The Rose Mound

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The Landscape Park

When Jerôme, Count Herberstein began, after 1820, to transform the formal Baroque gardens into an English landscape park, he was following a very widespread fashion. Landscape gardening had become fashionable in Great Britain around a hundred years earlier as a stylish pastime for erudite gentlemen. It was seen as a lyrical concept, deeply rooted in Classical mythology and literature, not nature as such, but poetry become form.

Herberstein, in his turn, set about realising “a new world” at Eggenberg, “...a consummate landscape painting, recreating the diversity of Nature.”  His vision would become reality in the skilful hands of his head gardener, Franz Matern.  Despite difficult prevailing conditions, Matern succeeded within only a few years in transforming the side of the park nearest to the Palace into an English landscape garden. It was after 1833, however, that his masterpiece would be created: a vista point that functioned simultaneously as a rose garden. 

"Rose Mound"

Matern began works on his ‘Rose Mound’ in 1833. Three years later, a pathway would wind its way through dense areas of rose planting and conifers, until it reached the summit, which was crowned with an exotic parasol “in the Chinese style.” The delightful contrast between the evergreen conifers, on the shady side of the mound, and the luxurious splendour of the large expanses of rosebushes, whose period of flowering was extended by other perennial plants and flowering shrubs, was a new departure for gardening in Styria. For many decades, it remained the highlight of Eggenberg Park. It was only when the cost of maintenance became too high, that the mound was abandoned, and eventually allowed to run entirely to seed.

The Rose Mound over time

The Rose Mound 1841

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The Rose Mound 2010

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The Rose Mound in June

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The Rose Mound today

As part of the restoration project at Eggenberg Park, much of the garden’s original beauty has been recaptured over the last few years. In 2007/08 it became possible to restore in great detail this highlight of the park. Restorers were able to examine all the extant sources, including all the original catalogues from the Biedermeier period, from which plants had been ordered. This made it possible to reconstruct the original planting. Around 400 trees and shrubs, and 5,000 ornamental bulbs and perennial plants framed the true centre of the planting: approximately 350 old rose bushes, all of them varieties that had been introduced before 1835, whose names read like a ‘Who’s Who’ of the early 19th century. Named after queens, duchesses and princesses, they present a glittering mix of long-forgotten rarities and of some of the most beautiful and best-known roses of all time.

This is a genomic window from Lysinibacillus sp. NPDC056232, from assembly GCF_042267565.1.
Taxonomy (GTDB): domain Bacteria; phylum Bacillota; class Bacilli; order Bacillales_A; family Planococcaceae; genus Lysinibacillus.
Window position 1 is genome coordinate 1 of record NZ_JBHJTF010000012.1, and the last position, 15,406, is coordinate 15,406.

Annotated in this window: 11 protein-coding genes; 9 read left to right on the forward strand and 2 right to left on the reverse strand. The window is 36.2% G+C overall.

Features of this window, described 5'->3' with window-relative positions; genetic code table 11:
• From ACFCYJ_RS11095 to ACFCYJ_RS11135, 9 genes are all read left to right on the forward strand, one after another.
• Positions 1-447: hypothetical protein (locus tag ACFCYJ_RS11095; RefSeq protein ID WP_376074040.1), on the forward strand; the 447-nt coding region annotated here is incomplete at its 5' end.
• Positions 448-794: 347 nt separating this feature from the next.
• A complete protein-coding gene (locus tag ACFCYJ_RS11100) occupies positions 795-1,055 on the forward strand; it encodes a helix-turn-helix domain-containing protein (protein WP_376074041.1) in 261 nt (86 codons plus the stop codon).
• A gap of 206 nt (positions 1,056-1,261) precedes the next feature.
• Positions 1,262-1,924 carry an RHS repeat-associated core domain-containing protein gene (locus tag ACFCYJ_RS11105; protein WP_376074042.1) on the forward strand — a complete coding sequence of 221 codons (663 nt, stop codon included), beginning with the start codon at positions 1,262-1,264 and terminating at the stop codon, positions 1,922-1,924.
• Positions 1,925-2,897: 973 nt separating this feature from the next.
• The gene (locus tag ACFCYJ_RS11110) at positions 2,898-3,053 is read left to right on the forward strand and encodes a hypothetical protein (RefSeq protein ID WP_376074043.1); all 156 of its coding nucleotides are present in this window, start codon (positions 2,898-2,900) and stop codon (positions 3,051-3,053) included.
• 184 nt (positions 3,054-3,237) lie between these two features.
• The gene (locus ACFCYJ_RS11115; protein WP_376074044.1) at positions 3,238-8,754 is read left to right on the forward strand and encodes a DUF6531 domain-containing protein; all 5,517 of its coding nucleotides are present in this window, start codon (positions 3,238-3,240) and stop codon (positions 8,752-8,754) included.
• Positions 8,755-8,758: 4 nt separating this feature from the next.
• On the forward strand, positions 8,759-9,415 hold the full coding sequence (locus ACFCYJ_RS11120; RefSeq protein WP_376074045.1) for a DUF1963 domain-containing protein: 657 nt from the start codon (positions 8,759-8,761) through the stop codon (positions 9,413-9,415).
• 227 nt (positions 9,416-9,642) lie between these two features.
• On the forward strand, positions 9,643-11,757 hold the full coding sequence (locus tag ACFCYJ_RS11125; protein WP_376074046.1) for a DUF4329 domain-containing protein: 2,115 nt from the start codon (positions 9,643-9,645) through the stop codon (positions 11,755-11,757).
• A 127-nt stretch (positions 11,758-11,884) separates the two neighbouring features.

The fascination for roses originated in France, where Empress Josephine amassed the most magnificent collection of roses in Europe in the gardens at the Château de Malmaison. The circle of gardeners, botanists and artists around her ensured that this ‘rose mania’ would be spread throughout Europe. The introduction of the Rosa chinensis had produced an enormous upsurge of interest in rose cultivation at the time. Talented breeders of the period managed to combine the magnificence of the old varieties of single-blooming roses with the repeat-blooming china rose, thus creating a whole array of new varieties of repeat-blooming plants.  Rose gardens were hugely popular in the early 19th century, and they would find a highly individual manifestation in Herberstein’s Rose Mound at Eggenberg.

When the old roses are in bloom (from the end of May until June), they are the highlight of the garden. The Park offers special guided tours on the history of the roses and their maintenance.